By GARRY RAYNO, InDepthNH.org
CONCORD — In a preliminary determination, the Army Corps of Engineers announced last week the Seacoast Reliability Project will have significant impacts on federal waters, wetlands and fish habitat along and in Little Bay.
As a result, the Army Corps announced it will require a site specific “individual” permit rather than a “general” permit which would have left the bulk of the work to the state Department of Environmental Services.
The Corps announced a public comment period for the project that runs through May 8, and the Conservation Law Foundation and other intervenors have requested a public hearing be held as well.
The $84 million, 13-mile transmission line from Madbury to Portsmouth was approved by the Site Evaluation Committee in December and earlier this month regulators denied a rehearing request from the Conservation Law Foundation, the Town of Durham and a Durham residents’ group.
However, the project still needs federal approval by the Army Corps of Engineers for a wetlands permit and work in federal waters.
In a press release, the Army Corps noted the work will include both direct permanent and temporary discharges of dredged or fill material into various federal wetlands and waters, have permanent and temporary impacts to tidal and non-tidal wetlands, waters and estuarine areas, and have an adverse effect on approximately seven acres of essential fish habitat.
“Loss of this habitat may adversely affect species that use these waters and substrate,” according to the Army Corps press release. “The Corps has made a preliminary determination that site-specific impacts may be substantial. Accordingly, the Corps submitted an (essential fish habitat) assessment to the National Marine Fisheries Service for . . . consultation.”
The Conservation Law Foundation welcomes the additional scrutiny.
“This is an important venue for considering the significant impacts that results from this project,” said Tom Irwin, vice president and director of CLF New Hampshire.
He said a significant concern is the “massive disturbance of sediment” by the use of the jet plow and hand jetting to install the cables under Little Bay.
With the quality of the bay already in decline, he said the burial method will have a significant impact on the eel grass and oysters in the bay by releasing considerable amounts of nitrogen locked up in the sediment.
Irwin noted that many communities around the bay have spent considerable amounts of money to reduce their nitrogen levels.
“We’re also very troubled by the proposed use of concrete mattresses that lie on top of portions of cable where they could not achieve four feet of burial in sediment,” Irwin said. “These concrete mattress will be laying on the floor of Little Bay in places that will be exposed at low tide. That is a dangerous precedent and interferes” with recreational and other boating.
But Eversource said the decision is not a surprise and should not have an adverse impact on the project, increase its costs or delay construction.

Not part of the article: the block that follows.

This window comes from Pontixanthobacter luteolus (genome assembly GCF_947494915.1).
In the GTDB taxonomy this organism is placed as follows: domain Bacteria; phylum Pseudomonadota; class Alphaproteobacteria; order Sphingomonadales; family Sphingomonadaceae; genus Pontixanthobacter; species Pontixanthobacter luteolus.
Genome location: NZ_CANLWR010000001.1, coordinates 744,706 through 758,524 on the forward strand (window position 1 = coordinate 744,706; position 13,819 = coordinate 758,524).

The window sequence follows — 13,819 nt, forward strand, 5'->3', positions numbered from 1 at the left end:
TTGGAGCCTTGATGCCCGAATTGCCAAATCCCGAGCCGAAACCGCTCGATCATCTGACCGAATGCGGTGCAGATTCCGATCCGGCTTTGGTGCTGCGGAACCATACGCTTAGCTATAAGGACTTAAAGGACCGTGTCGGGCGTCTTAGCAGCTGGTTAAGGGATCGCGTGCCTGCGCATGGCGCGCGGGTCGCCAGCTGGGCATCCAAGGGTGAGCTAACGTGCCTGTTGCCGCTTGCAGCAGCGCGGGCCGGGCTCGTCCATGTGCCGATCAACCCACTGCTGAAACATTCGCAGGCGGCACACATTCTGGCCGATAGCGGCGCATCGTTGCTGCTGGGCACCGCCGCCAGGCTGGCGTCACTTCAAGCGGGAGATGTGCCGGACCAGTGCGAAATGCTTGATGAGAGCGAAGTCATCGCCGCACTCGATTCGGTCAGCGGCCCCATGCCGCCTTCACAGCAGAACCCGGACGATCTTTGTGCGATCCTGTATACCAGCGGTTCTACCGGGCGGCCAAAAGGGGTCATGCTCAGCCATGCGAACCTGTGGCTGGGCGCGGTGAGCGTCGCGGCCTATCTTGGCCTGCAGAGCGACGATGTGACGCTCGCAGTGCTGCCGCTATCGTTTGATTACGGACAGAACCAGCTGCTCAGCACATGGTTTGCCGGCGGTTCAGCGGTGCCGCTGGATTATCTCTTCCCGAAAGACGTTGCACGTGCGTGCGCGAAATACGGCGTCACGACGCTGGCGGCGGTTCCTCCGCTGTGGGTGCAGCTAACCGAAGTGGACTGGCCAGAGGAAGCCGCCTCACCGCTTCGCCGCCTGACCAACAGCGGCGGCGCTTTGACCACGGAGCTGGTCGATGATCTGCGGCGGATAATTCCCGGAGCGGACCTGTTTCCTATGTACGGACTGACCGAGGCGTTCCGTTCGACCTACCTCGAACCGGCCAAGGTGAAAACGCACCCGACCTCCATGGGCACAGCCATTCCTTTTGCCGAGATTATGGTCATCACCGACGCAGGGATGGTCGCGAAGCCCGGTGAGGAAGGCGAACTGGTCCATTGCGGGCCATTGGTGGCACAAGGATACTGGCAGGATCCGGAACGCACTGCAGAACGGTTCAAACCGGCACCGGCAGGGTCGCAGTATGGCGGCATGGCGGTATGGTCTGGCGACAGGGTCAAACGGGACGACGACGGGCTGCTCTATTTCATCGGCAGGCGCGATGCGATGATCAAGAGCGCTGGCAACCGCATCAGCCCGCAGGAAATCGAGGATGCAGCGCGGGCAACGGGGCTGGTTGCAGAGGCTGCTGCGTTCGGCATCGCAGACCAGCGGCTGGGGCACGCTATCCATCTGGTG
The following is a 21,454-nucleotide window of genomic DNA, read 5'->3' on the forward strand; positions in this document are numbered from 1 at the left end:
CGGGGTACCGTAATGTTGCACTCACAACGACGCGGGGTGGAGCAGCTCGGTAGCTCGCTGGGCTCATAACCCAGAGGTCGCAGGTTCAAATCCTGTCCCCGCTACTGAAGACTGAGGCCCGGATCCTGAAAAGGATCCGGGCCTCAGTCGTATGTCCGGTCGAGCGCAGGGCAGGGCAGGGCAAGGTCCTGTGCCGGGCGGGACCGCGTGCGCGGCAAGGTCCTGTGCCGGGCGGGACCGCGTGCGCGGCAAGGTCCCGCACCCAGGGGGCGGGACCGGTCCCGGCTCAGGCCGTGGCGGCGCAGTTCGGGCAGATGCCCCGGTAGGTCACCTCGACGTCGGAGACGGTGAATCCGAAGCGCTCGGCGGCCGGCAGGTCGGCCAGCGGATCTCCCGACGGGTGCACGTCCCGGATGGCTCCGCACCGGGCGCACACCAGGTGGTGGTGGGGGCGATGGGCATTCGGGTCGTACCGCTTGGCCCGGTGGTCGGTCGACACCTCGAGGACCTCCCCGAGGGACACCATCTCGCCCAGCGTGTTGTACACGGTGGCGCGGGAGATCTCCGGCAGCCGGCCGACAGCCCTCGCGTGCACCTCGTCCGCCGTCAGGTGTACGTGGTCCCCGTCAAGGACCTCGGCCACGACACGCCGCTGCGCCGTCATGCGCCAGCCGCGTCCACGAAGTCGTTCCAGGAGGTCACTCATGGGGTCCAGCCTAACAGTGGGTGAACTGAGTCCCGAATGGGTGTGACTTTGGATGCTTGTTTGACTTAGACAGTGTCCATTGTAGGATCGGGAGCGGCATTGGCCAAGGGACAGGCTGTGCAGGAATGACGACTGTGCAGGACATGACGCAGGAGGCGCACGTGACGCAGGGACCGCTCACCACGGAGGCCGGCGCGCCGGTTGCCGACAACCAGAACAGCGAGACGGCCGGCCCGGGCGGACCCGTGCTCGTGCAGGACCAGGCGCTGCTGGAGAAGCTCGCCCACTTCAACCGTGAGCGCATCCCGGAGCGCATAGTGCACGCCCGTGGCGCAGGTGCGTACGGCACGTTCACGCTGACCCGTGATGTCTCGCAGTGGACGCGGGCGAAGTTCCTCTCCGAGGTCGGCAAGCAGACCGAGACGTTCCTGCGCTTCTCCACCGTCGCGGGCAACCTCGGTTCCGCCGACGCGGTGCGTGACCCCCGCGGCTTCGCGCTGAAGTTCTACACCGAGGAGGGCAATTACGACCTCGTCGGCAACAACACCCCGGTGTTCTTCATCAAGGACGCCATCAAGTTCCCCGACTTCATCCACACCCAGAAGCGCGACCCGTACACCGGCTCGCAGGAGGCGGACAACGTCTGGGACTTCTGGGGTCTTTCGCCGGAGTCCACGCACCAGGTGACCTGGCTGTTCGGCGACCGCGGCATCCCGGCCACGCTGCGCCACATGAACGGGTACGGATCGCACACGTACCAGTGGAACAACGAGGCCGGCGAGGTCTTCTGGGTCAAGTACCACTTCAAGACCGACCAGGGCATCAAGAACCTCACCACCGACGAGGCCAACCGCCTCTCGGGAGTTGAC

“The Army Corps has said that we can begin work in areas not covered by this permit, so the sequence of construction will change somewhat to prioritize uplands areas, the substations, UNH and other areas outside of the Corps’ jurisdiction until the permit is issued,” said William Hinkle, media relations manager for Eversource NH. “We have worked closely with all stakeholders – including the Army Corps of Engineers – throughout the siting and permitting process, which began before the current version of the ACOE State General Permit took effect. The Corps has kept us updated through that process, and we understand their determination that ultimately resulted in the need for the Individual Permit.”
He said the difference in content is minor between a general and individual permit for the project.
“The Corps has recognized that the Site Evaluation Committee hearings provided extensive review of the environmental issues at hand and included a robust opportunity for public comment and participation in the proceedings,” Hinkle said.
In making its decision to issue a permit for the reliability project — paid for by ratepayers across New England — the seven-member SEC determined Eversource had met all four criteria laid out in law to grant a certificate to build the 115 kv, high-voltage transmission line.
The four criteria are: that Eversource has adequate financial, technical, and managerial capability to build and run the project; the project will not unduly interfere with the orderly development of the region; the project will not have an unreasonable adverse effect on aesthetics, historic sites, air and water quality, public health and safety, and the project is in the public’s interest.
Irwin said his organization intends to appeal the SEC decision to the Supreme Court and has until May 13 to file its request.
Public comments on the Seacoast Reliability Project (file # NAE-2015-00665) should be forwarded no later than May 8 to the U.S. Army Corps of Engineers, New England District, Regulatory Division (ATTN: Lindsey Lefebvre), 696 Virginia Road, Concord, MA 01742-2751.
Additional information is available from Permit Project Manager Lindsey Lefebvre at 978-318-8295 or toll free 800-343-4789 or 800-362-4367 (if calling from within Massachusetts) or by email to: firstname.lastname@example.org.
Garry Rayno may be reached at email@example.com